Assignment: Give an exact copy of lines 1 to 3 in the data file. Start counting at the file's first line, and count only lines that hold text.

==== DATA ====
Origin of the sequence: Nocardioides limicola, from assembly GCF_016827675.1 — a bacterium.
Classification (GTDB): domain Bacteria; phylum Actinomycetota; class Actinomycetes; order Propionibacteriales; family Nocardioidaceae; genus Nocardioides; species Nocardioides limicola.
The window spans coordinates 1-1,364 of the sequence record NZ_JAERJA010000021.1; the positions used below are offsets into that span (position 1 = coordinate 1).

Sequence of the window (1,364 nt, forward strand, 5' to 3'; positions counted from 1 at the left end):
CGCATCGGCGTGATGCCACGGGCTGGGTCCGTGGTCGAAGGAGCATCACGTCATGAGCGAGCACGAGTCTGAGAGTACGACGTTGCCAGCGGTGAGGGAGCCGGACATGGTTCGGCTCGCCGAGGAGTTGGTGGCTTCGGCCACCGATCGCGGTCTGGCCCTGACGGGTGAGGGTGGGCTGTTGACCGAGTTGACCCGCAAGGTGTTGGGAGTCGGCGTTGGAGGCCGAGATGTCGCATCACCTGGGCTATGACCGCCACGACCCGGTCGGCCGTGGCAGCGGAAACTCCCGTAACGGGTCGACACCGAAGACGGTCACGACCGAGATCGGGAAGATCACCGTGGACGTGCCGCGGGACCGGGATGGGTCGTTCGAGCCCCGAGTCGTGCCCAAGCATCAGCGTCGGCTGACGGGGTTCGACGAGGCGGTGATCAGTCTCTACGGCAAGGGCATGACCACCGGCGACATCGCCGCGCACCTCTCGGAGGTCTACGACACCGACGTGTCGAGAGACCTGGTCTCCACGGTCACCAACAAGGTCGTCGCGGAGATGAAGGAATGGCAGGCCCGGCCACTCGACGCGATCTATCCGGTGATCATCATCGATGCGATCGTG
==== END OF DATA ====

Origin of the sequence: Nocardioides limicola, from assembly GCF_016827675.1 — a bacterium.
Classification (GTDB): domain Bacteria; phylum Actinomycetota; class Actinomycetes; order Propionibacteriales; family Nocardioidaceae; genus Nocardioides; species Nocardioides limicola.
The window spans coordinates 1-1,364 of the sequence record NZ_JAERJA010000021.1; the positions used below are offsets into that span (position 1 = coordinate 1).